''As dealers we are preserving these objects and making them available for the world to appreciate. . . . I think the artifacts belong to the world, not just the country whose ancestors conquered the ancient civilizations,'' art dealer Lee Moore told the Miami Herald.
Indeed, between 2,000 and 3,000 mummy bundles from southern Peru sit in the basement of Peru's National Archaeology and Anthropology Museum - where, say the museum's critics, they are being destroyed by rats, mold, and neglect.
''Our major problem is money,'' says the museum's director of textiles, Edward Versteylen. ''When you consider the curator of this museum earns $180 a month, you can imagine how little we have for excavations, restoration . . . anything.''
''Quite frankly,'' says a former museum worker at Peru's National Museum of Art, ''I think the collections that were taken out of the country will last longer than those left behind.'' But archaeologists and museum officials say illegal digs destroy the archaeological worth of grave sites, while art-robbing obliterates a nation's link to its past.
''We have no literature to reveal our history,'' says Culture Institute director Ludena. ''The artwork in the desert here is our connection to our past. . . . It is our national heritage.''
''The police do what they can to protect the sites,'' says Julio Ubillus, a lawyer with the Peruvian attorney general's office who specializes in art-smuggling cases. ''It isn't easy. Some of these places are miles from nowhere and known only to the huaqueros.''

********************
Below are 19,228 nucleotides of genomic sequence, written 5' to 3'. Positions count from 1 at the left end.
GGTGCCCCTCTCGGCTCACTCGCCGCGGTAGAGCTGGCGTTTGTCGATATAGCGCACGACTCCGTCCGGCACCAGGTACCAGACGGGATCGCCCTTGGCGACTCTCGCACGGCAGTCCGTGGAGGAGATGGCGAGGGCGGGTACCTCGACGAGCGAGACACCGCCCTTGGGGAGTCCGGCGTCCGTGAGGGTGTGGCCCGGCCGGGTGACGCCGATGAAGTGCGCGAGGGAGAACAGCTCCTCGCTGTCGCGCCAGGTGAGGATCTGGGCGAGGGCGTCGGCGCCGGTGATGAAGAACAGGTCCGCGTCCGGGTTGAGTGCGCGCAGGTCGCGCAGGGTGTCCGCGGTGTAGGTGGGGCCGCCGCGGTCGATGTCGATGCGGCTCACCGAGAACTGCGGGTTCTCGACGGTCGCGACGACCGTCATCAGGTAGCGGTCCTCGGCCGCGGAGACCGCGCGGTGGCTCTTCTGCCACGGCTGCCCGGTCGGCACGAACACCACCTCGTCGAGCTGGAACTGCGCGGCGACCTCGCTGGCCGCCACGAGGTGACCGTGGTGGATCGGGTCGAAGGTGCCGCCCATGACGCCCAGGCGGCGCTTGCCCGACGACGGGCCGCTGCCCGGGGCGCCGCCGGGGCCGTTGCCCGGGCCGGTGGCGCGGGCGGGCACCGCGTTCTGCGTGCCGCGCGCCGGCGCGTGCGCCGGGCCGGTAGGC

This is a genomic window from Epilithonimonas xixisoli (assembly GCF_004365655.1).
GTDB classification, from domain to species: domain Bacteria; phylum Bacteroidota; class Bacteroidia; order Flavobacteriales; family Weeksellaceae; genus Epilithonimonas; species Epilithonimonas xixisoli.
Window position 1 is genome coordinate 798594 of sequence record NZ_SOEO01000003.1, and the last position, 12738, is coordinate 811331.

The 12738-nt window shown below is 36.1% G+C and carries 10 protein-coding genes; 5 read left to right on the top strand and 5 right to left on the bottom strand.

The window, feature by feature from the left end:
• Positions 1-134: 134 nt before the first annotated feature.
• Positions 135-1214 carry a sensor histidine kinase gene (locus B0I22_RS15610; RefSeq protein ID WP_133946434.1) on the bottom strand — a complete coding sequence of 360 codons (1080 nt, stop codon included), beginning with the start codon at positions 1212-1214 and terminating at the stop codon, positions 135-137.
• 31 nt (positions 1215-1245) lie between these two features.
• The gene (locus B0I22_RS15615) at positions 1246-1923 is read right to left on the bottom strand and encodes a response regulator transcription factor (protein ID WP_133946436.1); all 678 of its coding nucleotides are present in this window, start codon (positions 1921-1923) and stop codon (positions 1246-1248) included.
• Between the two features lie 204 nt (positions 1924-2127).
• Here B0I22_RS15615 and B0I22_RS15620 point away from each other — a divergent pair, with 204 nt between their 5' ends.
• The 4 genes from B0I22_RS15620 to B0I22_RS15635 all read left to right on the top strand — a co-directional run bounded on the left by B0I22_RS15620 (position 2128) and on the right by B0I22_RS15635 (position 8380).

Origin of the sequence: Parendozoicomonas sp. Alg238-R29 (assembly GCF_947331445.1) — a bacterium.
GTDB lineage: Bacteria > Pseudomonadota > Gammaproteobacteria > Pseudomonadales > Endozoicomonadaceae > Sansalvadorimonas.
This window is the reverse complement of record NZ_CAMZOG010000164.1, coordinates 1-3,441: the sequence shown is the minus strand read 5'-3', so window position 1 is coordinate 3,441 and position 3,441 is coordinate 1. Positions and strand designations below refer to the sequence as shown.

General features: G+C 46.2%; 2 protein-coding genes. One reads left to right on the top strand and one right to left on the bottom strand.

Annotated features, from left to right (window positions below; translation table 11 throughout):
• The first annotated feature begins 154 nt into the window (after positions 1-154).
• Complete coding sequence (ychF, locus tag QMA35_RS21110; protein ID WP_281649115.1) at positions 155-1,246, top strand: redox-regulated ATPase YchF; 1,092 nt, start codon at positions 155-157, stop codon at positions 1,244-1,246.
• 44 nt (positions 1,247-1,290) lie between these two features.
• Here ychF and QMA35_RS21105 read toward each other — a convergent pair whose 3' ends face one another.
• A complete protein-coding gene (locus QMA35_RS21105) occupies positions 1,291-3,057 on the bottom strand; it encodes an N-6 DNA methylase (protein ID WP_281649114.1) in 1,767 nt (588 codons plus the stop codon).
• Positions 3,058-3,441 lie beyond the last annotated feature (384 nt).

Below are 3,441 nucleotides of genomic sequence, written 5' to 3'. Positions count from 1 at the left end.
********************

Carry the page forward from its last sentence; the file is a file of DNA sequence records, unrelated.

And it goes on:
He and others applaud the US decision to act on a resolution by the United Nations Educational, Scientific, and Cultural Organization (UNESCO), which bans the import of artifacts without proper export papers.
The resolution has been signed by 50 artifact-rich third-world nations. Last year, the US became the first major art importer to sign. While the US signature does not carry full weight without support from other Western nations, it does give the president power to enter into emergency bilateral agreements with countries where the lure of the US market has resulted in serious pillage.
The Reagan administration, diplomatic sources say, has used the resolution in a kind of tit-for-tat agreement in countries where the drug trade flourishes. ''They help us curb drug smuggling,'' says one US insider, ''and we help them get their art back.''
Most officials here say the accord and Peru's bilateral agreement with the US have had an impact on the art trade.
''The agreement has definitely brought down the number of robberies,'' Ubillus says. But he also notes that ''the number of art robberies has decreased because there just isn't that much left.''
According to Mr. Versteylen of the National Archaeology and Anthropology Museum, most of Peru's priceless textiles - Nazca mantas valued at upwards of $ 70,000 - can be found only in the US or Europe. And the problem is by no means isolated to Peru. In Costa Rica, experts say that as many as 95 percent of the country's known archaeological sites have been plundered, while in Colombia an estimated 60,000 huaqueros earn at least a partial living selling stolen artifacts.
According to Ian Graham, a former curator at Harvard's Peabody Museum, Guatemala's Mayan tombs are virtually exhausted. ''It must be about five years since I last came on any site that still remains unviolated,'' Dr. Graham told a congressional committee during hearings on the UNESCO resolution.